Either way, good stuff. Great character for comics.

  4. I just hope it’s limited to 1 or 2 titles at the max unlike Green Hornet.

  5. Who is the target audience for this comic? (Hint: existing comics readers don’t count!)

    How will Dynamite reach that audience?
    (Hint: Newsarama and CBR don’t count!)

    What will make this line do any better than the pulp revivals from Moonstone or DC?
    (Hint: If any of the other questions can’t be answered immediately by Dynamite, the answer to this one is “It won’t.”)

    Why should I order any more than a token couple of copies for the rack?
    (Hint: I have 1 sub left for Green Hornet, and he had a movie THIS YEAR.)

    These comics could be the best written and best drawn books on the rack, but unless Dynamite can create or find a new audience for this series (or line), it’s only going to draw a handful of sales after the first 2 issues. Even then, most of those sales will come at the cost of other titles already in the market, possibly from publishers that retailers get a better profit margin on.

    How about, instead of publishing the Shadow, Dynamite instead pays to put ads for their Red Sonja comics before the Conan movie? Maybe we’ll get some new faces looking at their books, instead of cannibalizing the existing base some more.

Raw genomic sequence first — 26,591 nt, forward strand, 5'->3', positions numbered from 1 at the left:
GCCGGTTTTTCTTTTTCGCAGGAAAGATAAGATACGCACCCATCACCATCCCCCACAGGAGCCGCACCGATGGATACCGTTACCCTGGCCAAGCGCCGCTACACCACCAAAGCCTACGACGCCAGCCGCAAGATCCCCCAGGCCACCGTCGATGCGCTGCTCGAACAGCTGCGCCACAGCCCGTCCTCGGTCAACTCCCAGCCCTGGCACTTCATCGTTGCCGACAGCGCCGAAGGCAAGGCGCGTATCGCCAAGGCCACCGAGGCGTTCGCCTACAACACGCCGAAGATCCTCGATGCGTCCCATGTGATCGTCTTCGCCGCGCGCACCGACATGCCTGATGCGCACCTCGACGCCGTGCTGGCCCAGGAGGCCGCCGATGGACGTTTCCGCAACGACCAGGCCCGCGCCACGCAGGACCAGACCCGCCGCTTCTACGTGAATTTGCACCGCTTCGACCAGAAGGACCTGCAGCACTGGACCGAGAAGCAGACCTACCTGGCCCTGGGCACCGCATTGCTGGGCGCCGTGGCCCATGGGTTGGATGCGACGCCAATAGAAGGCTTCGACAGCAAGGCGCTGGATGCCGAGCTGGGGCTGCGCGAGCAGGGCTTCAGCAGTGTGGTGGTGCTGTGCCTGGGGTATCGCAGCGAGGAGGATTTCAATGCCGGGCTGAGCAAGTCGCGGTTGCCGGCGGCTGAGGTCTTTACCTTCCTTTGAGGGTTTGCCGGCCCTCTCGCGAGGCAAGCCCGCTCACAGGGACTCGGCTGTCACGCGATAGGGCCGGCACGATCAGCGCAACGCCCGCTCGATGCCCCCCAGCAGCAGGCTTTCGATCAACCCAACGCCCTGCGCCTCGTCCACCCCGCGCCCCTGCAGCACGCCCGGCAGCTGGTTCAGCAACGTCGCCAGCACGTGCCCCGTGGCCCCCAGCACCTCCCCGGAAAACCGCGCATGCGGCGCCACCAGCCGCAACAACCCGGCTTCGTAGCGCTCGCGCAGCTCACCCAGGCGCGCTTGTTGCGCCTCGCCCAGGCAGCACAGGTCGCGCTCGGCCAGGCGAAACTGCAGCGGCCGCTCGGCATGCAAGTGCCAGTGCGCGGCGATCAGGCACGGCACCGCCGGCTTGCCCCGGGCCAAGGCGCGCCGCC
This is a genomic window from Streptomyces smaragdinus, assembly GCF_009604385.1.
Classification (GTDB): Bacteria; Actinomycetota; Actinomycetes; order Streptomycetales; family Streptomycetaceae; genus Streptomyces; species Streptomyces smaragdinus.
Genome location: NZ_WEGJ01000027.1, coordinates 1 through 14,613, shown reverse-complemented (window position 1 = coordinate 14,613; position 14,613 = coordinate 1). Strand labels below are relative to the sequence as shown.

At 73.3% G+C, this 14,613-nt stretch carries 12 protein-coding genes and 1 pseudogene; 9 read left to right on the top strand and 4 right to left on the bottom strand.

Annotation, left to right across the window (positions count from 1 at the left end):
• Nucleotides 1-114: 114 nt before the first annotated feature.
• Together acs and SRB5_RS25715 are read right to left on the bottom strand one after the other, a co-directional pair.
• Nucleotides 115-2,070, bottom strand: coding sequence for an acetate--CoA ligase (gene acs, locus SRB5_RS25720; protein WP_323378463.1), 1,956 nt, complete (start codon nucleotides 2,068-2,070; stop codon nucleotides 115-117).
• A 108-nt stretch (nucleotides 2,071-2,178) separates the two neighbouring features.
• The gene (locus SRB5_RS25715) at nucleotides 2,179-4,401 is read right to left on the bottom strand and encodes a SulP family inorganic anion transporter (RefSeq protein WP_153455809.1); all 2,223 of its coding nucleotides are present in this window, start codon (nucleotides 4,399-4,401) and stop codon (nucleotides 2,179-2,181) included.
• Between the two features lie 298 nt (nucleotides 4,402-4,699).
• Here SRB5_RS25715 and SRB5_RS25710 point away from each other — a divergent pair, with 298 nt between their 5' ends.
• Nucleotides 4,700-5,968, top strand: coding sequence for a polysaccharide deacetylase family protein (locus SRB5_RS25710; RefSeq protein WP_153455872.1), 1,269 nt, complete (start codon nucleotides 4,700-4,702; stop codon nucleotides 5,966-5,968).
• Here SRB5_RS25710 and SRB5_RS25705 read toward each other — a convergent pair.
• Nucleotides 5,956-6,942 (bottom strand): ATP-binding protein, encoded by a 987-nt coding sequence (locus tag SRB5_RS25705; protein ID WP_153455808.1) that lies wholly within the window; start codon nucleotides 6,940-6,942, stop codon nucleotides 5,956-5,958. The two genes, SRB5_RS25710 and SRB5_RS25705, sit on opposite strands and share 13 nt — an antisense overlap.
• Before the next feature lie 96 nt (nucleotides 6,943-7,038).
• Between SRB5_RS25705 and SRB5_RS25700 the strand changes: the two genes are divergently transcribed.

6. I agree with Brian Jacoby who is this book for other than old lonely fanboys who enjoy living in the past?
    Kids? Puh-lease.
    Women? Don’t make me laugh.
    The pulps died out in the early ’60, and any comic revival never lasted beyond 2 years, tops.

    How about instead of diving into the past, you world-build with new characters for today’s audience, y’know, like Harry Potter, Bone, Amulet, Wimpy Kid, etc. Those characters sell in the millions, not in the tens of thousands.

    Great business model, Dynamite!

  7. Is it just me or is the Shadow just too old timey? I’m not anti-Shadow by any means, and the books looks to be chock full of A list talent, but he seems to fall into a category of once great heroes like Flash Gordon, Dick Tracy, The Phantom, The Spirit, and Tarzan, that just don’t seem to appeal to today’s audiences and readers.

    I’ve got to believe if the Shadow were so successful, it wouldn’t have bounced from one publisher to another like an aging ballplayer who doesn’t quite have it anymore, but is definitely hall of fame material.

    Then I look at a character like Sherlock Holmes, who is older than all of them, and he’s enjoying success as a re-imagined, modern young man on PBS, as well as a popular, albeit over the top series of films by Guy Ritchie starring Robert Downey,Jr.

    So I hope The Shadow does well and I look forward to all the talent assembled to bring him back. But I wouldn’t be surprised if his return is short lived. Until then… Only The Shadow knows.